SCHUYLERVILLE, N.Y. >> It’s been 240 years since the turning point of the American Revolution at the Saratoga Battlegrounds, and yet blood stains of a wounded enemy soldier are still quite visible on the floor of the only remaining structural witness to those great battles — the Marshall House.
Marshall Family descendants soon will gather this weekend at that house for a reunion. But they will also be there to develop a plan to help preserve the structure and the history embodied in that house to ensure its survival for the study of that home, the battles and the American Revolutionary War.
“Saving a Witness to History – the Marshall House” is the theme of this reunion that will coincide with Schuylerville’s annual Turning Point Parade and Festivities, which has activities set for Saturday and Sunday. This event commemorates the surrender of the British Army to American forces in 1777 as a result of their defeat at the Saratoga Battlegrounds, now preserved as a National Park.
The Marshall House was occupied by the British during the closing days of the Battles of Saratoga and served as a refuge for the women and children accompanying the British army. It soon became a shelter for its wounded officers and men. Not knowing its use, the Americans believed it to be a British headquarters and rained cannon fire on the house. Three of the 11 cannon balls known to have struck the Marshall House are today on display in that very same home, now occupied by its current owners David Bullard and his wife, Dr. Hilary Tann.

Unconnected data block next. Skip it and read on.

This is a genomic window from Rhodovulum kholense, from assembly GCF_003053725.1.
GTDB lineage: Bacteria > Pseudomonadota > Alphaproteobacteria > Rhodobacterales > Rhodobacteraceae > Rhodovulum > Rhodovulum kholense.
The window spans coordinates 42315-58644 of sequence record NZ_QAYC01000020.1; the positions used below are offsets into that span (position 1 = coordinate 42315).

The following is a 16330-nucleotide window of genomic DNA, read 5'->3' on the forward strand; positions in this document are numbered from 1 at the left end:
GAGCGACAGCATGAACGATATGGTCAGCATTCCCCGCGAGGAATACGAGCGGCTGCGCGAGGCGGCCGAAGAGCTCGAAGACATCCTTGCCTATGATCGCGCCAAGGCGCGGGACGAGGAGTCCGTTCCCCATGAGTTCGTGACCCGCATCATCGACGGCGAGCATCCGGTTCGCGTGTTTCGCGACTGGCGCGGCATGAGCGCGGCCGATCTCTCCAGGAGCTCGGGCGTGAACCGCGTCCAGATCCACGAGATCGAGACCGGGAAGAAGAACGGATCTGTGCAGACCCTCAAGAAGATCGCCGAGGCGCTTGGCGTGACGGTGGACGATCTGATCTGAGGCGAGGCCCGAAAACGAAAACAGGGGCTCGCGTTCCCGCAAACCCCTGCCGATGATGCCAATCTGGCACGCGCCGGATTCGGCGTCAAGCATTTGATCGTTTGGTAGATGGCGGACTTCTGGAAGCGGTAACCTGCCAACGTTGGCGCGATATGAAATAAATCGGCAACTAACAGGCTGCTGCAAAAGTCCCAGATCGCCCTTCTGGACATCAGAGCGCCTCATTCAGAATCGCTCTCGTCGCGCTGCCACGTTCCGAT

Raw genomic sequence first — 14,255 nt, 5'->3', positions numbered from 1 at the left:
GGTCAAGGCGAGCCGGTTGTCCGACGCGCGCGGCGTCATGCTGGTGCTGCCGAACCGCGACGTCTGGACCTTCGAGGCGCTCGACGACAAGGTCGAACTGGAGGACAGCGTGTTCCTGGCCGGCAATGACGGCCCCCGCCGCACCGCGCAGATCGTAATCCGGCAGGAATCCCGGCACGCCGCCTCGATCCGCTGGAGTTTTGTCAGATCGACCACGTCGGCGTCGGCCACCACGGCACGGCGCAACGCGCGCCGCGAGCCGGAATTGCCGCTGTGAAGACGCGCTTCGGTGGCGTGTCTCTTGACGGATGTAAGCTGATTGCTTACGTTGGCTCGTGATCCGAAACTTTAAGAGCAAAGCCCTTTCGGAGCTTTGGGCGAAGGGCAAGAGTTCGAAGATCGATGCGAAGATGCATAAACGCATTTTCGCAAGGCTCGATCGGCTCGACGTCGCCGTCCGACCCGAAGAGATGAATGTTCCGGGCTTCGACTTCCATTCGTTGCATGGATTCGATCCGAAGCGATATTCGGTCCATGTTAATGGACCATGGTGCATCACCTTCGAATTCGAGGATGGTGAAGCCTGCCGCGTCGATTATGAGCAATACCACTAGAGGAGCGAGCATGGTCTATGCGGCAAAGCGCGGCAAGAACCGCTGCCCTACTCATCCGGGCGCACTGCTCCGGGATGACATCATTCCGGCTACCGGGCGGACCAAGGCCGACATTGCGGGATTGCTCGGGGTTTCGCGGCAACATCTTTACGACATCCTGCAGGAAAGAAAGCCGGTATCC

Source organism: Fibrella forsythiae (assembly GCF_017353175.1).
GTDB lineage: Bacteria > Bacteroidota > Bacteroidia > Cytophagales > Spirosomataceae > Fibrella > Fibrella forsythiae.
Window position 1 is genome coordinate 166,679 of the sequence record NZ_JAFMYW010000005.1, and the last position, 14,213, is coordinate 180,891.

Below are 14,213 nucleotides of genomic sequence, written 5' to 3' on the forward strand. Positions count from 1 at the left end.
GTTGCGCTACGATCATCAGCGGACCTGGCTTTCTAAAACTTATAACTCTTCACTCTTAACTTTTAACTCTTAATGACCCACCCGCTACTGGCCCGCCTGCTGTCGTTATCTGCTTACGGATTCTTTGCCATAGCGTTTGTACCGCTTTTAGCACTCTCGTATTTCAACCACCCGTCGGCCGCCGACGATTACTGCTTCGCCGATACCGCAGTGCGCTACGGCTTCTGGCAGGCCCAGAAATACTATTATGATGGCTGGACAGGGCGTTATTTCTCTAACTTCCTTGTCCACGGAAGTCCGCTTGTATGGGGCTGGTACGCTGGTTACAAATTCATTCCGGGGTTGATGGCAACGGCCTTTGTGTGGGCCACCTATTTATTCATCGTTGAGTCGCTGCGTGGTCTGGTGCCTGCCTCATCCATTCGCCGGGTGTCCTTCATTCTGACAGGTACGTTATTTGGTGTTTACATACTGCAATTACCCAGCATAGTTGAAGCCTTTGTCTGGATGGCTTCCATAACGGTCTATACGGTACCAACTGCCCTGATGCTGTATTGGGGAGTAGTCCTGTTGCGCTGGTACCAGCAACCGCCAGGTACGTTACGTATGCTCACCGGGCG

For many years Bullard and Tann have welcomed Revolutionary War buffs, historians and other interested visitors where they are shown the historic home, the blood stains and the many artifacts from that period, including the stone cellar where the baroness, her three very young daughters, and a throng of wounded men sought shelter from the fighting
At the reunion, and as part of the Turning Point Weekend, the baroness will be impersonated as she recounts her adventures. Her diary is one of the few contemporary and very detailed accounts of that battle.
As plans develop for “Saving a Witness to History – the Marshall House,” details will be posted on The Marshall House website, www.themarshallhouse.org.